Maybe it’s just me, but reading Markman rulings is sometimes a little like watching NASCAR. I’m only interested in the crashes. There are no doubt significant things happening when the Court adopts one party’s construction over the other, but without familiarity with the case it’s not immediately obvious how damaging the holding is. But as this case shows, to paraphrase Rob Lowe’s observation in a somewhat different context in About Last Night… with indefiniteness … you know. You know?
This is a Markman ruling that concluded that a claim term was indefinite. The Court set forth the current standards for such an argument before concluding that the term had been shown by clear and convincing evidence to be indefinite in light of the court’s other constructions. The opinion also addresses several times the argument that a claim term should be given its plain meaning, and provides a good set of examples for when this argument will be accepted.
This case is a little unusual in that the day before the Markman hearing the Federal Circuit affirmed another district court’s grant of summary judgment of indefiniteness based on construction of a single word. The Court asked for additional briefing, and after considering it, issued the attached opinion.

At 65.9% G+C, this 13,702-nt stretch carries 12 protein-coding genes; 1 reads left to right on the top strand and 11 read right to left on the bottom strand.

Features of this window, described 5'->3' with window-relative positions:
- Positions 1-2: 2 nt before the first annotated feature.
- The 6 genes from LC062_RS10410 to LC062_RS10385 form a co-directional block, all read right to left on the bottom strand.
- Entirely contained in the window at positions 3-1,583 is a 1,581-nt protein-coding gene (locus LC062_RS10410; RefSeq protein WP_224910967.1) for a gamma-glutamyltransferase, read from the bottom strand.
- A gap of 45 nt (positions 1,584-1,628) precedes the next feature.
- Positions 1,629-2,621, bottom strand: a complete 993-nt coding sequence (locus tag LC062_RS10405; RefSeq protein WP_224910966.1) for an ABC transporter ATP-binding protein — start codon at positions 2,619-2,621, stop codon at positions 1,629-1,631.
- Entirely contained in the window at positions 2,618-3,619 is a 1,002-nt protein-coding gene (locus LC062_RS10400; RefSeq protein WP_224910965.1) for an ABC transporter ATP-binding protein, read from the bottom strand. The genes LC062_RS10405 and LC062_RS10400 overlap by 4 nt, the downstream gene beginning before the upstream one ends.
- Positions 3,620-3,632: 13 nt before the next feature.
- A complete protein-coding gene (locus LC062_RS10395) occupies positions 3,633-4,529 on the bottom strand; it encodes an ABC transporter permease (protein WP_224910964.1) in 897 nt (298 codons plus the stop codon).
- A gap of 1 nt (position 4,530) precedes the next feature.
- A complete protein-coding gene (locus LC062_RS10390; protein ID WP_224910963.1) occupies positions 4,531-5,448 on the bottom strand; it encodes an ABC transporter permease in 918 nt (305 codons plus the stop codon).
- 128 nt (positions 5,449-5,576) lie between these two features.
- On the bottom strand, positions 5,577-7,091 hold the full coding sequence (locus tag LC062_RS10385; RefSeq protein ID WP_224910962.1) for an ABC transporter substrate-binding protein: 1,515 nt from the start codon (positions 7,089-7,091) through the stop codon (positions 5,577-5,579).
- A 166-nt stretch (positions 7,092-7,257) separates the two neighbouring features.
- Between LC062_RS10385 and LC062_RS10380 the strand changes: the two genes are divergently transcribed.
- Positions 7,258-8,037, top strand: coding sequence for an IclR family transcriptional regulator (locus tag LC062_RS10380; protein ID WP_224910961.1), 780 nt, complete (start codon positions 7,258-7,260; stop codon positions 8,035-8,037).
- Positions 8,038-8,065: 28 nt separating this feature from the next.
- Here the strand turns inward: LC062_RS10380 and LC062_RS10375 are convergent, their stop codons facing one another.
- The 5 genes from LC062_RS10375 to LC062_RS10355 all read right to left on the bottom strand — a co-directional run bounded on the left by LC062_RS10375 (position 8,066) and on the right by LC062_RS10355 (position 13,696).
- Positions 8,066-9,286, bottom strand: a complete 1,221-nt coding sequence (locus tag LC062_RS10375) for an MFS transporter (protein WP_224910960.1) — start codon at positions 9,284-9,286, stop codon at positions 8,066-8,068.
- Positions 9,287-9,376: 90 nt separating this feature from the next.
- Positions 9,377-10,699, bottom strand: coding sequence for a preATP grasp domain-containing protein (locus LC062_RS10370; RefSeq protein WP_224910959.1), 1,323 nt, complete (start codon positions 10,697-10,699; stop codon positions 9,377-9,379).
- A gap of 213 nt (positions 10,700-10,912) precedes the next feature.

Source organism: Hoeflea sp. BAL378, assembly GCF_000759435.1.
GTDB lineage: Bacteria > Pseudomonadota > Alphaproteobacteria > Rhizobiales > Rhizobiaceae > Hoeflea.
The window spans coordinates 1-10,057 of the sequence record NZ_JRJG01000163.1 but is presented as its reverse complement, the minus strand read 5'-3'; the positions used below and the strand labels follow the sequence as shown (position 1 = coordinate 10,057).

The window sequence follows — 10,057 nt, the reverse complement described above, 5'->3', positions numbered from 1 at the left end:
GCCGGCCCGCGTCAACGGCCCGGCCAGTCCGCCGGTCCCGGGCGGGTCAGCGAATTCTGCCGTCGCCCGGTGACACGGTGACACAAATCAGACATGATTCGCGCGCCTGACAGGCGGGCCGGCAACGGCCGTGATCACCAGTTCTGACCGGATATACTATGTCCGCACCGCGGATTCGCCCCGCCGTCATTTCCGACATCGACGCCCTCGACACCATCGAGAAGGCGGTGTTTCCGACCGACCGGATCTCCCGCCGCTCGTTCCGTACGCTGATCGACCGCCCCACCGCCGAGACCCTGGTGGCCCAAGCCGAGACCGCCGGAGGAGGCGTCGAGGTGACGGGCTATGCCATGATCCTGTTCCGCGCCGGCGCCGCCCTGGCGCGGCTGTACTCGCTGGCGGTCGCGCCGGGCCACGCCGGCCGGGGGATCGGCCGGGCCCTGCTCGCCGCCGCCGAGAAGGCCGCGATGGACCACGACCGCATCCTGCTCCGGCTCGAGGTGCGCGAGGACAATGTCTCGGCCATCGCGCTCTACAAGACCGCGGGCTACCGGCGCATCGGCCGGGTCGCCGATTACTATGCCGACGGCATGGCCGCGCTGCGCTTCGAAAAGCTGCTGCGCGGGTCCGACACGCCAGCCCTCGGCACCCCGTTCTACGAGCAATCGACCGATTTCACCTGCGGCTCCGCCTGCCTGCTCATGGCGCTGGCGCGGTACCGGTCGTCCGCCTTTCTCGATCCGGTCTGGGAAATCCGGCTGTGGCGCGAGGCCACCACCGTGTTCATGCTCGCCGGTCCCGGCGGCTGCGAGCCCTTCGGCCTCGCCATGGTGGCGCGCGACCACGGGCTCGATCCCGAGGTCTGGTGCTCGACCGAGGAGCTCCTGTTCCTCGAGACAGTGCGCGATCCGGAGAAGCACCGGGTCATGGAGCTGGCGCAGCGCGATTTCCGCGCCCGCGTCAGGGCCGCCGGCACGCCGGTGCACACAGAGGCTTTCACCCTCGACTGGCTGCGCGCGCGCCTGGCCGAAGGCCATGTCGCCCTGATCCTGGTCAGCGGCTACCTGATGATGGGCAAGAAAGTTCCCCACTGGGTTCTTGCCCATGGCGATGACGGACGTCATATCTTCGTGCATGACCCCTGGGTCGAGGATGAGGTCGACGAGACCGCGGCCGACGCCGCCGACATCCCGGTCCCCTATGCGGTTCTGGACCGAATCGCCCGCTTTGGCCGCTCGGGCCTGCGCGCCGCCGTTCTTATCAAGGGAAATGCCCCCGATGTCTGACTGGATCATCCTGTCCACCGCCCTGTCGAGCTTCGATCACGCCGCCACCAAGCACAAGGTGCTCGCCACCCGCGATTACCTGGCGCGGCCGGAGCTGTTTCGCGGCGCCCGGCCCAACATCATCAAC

ANDA cases are not the most common bird locally, so it’s worth taking notice when a 160 page opinion containing 309 findings of fact and 89 conclusions of law rolls out the courthouse door, as happened the other day.
I’m working on a trio of cases today, all of which deal with claim construction. The first case includes – buried deep in a 117 page order a finding of indefiniteness with respect to a means-plus-function term that it worth analysis. Of course any opinion of that length will also have a wealth of useful standards that serve as a snapshot of what at least one court understands to be the law as of the end of January, in the year of our Lord 2018 (actually 2011 but once upon a time there was a monk that wasn’t so strong in math, and the rest is, literally, history).
This case came before the district court on objections from the magistrate judge’s ruling denying the defendant’s motion for summary judgment of indefiniteness. On appeal,